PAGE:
Proponents of responsive and adaptive design implicitly subscribe to some version of the design-driven propensities model, using changes in mode, incentive, and contact protocols in an attempt to raise or lower response propensities. We’ll look at studies using these designs in a bit.

A third possibility is that propensities are determined, at least in part, by household or person-level characteristics, but the characteristics most strongly related to response propensities are only weakly related to the bulk of survey variables. In general, in the U.S. at least, older people are more likely to respond than younger people (thank you, senior citizens!), women more likely to respond than men (thank you, women!), residents of suburban and rural areas more likely to respond than city dwellers (thank you, exurbanites), well-educated persons more likely to respond than less-educated persons (thank you, brainiacs!), home owners more likely to respond than renters (we’ll get you, recalcitrant renters, eventually!), people with listed telephone numbers more likely to respond than people without listed numbers, and so on. We refer to this as the demographic-driven propensities model. Again, when this model holds, we expect most estimates to have relatively low levels of nonresponse bias because most survey variables are only weakly related to these demographic characteristics. The estimates based on the few variables that are highly correlated with these household or person-level demographic characteristics are likely to have large biases, but on average the bias would be low. And, because there are good population benchmarks available for many of these demographic variables (thank you, Census Bureau!), weighting schemes can compensate for many of the likely imbalances in the respondent pool.

The fourth model is that response propensities vary both with survey design features and with characteristics of the sample members. This model — the correlated propensities model — implies that some groups are consistently overrepresented among the respondents. Biases for survey variables highly correlated with these characteristics can be large. This may be true regardless of the overall response rate, if the survey protocol results in large overrepresentation of specific groups among the respondents. An example might be the overrepresentation of highly educated respondents in many state election polls; Courtney Kennedy and her election polling task force colleagues argued this was an important contributor to the errors in some of the state polls they examined.
In the Groves and Peytcheva data, the percentage estimates are off by about 2 percent on average (this is the mean absolute error in the 804 percentage estimates), suggesting that in general one of the first three models hold. As Bob Groves put it in a recent interview, “We’re sort of lucky.”

Because estimates with a large average nonresponse bias are most likely to occur when the correlated response propensities model holds, the question is when this arises in practice. A number of studies show that a cluster of variables related to a sense of civic obligation (variables like volunteering, altruism, and voting) are related both to survey participation and to estimates based on these variables. As a result, surveys estimating levels of voting or levels of participation in civic activities, are at risk for large average biases. For example, I did a study with Bob Groves and Cleo Redline (Tourangeau, Groves, and Redline, 2010) and we found very high levels of nonresponse bias in a survey of adults registered to vote in Maryland. The voters were strongly overrepresented among the survey respondents and the nonvoters were strongly underrepresented; these imbalances produced large overestimates of the level of participation in past elections, biases that were apparent whether we did a mail or a telephone survey.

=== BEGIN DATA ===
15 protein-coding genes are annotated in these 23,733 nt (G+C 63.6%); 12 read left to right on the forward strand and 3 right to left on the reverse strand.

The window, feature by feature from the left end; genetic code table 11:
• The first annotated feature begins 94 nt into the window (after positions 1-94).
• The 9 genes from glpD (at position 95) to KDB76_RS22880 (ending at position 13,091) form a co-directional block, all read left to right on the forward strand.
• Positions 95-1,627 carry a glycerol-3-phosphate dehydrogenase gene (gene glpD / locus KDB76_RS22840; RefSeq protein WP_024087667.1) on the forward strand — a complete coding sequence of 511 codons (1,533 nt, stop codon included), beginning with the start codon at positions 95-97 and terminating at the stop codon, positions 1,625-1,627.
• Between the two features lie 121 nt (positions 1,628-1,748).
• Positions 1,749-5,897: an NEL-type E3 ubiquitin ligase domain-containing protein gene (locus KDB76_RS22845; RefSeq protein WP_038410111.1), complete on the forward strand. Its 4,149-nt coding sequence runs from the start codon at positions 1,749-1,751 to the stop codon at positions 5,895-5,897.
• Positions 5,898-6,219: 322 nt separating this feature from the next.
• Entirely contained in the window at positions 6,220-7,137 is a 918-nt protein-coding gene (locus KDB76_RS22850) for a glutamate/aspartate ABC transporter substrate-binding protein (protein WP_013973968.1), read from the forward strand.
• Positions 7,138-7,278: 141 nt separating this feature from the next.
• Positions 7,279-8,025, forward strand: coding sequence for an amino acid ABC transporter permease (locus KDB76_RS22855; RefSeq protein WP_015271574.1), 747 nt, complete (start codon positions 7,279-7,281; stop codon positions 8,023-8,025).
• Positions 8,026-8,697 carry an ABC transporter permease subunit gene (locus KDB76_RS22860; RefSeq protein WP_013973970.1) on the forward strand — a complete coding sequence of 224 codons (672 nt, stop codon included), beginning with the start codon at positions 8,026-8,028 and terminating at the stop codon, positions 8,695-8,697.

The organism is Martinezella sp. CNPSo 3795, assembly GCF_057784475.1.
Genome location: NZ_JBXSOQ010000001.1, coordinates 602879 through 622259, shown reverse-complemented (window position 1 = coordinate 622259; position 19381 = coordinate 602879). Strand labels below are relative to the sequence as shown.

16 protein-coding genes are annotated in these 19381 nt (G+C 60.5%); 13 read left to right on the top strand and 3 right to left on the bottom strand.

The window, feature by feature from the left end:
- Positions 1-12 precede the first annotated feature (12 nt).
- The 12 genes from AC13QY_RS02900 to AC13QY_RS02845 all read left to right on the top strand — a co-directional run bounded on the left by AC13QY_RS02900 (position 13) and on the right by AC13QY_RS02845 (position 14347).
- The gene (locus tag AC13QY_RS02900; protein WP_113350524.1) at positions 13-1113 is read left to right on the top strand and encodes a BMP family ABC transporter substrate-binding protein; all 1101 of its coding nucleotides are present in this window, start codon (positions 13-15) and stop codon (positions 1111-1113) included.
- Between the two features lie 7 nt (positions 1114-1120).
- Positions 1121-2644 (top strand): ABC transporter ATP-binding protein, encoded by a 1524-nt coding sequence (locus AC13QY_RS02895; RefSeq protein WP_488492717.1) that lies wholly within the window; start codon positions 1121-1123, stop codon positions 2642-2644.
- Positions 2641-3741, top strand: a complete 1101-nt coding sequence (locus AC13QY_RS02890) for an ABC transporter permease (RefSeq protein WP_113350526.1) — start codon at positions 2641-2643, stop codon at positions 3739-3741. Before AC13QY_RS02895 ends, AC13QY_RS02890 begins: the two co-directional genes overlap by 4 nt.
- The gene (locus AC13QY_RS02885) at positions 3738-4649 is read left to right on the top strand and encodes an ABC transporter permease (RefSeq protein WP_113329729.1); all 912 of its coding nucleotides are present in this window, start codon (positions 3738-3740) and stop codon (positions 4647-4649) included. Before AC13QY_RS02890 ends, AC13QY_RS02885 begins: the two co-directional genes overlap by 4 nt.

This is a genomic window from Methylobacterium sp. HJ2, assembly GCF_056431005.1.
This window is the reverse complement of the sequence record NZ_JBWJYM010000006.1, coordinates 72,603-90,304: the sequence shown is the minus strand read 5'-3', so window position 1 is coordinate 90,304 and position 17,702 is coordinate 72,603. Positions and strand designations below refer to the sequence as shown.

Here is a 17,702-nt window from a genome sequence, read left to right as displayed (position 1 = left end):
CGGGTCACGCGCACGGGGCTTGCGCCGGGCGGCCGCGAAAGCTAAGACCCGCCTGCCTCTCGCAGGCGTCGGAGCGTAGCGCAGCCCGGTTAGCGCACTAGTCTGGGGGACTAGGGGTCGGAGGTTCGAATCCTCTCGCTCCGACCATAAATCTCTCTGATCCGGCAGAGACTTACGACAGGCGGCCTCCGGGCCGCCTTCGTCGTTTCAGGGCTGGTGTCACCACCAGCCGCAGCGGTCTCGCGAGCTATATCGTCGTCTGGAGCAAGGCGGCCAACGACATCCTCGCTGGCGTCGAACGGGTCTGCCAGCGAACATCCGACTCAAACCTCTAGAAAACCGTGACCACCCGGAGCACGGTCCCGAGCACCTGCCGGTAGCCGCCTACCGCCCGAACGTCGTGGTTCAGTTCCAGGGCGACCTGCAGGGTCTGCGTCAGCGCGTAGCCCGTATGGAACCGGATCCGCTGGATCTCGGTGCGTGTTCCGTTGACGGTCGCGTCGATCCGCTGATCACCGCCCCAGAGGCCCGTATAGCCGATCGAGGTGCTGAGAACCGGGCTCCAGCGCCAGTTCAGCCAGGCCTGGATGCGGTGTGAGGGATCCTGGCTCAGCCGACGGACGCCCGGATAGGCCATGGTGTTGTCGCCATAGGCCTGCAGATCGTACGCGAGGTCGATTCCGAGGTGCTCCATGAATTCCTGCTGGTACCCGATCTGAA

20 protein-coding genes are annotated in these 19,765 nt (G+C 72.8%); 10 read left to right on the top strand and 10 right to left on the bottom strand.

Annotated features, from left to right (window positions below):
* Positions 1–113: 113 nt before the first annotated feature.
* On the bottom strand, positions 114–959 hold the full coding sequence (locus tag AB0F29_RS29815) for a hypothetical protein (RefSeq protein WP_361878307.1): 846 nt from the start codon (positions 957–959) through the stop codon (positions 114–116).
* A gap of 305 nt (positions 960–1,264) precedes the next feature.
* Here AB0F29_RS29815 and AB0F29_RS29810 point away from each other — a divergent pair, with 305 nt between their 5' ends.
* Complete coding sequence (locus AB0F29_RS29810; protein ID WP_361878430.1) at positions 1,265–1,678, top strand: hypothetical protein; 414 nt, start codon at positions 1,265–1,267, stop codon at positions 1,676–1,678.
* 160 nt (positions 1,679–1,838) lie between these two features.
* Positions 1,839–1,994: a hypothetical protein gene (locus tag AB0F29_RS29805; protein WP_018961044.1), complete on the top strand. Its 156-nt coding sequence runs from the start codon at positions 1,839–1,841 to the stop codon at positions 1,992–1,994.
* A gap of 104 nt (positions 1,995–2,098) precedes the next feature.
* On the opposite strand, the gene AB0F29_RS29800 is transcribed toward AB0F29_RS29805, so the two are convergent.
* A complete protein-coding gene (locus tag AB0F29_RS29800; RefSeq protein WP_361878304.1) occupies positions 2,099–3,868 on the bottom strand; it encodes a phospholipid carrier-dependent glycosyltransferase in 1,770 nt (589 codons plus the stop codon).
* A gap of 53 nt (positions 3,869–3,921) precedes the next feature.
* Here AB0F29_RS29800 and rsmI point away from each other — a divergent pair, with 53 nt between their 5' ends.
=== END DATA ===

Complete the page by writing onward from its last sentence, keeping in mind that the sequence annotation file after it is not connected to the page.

Bias Estimates from Tourangeau et al. (2010), Overall and By Mode of Data Collection
  Entire Sample (Frame Data) Respondents
(Frame Data)
Respondents
(Survey Reports)
Bias
Nonresponse Measurement
Overall  
43.7 (2689)
 
57.0 (904)
 
76.0 (895)
 
13.3
 
19.0
Telephone
Mail
43.2 (1020)
43.9 (1669)
57.4 (350)
56.7 (554)
79.4 (345)
73.8 (550)
14.2
12.8
22.0
17.1
 
This shows that you can still get very large biases if well-known survey methodologists put their backs into it!! Fans of measurement error will note that the measurement errors are even larger than the errors due to nonresponse. So there’s plenty of work for all of us to go around!
So, let me summarize a bit. We’ve been lucky so far.  Substantial nonresponse biases seem relatively rare. As I noted, the percentage estimates in Groves and Peytcheva are off by about two percentage points on average. Things are generally even better when we weight the data to correct for noticeable imbalances. But, unfortunately, sometimes we are way off or, in the case of the election, off just enough in a few places to make us look really bad!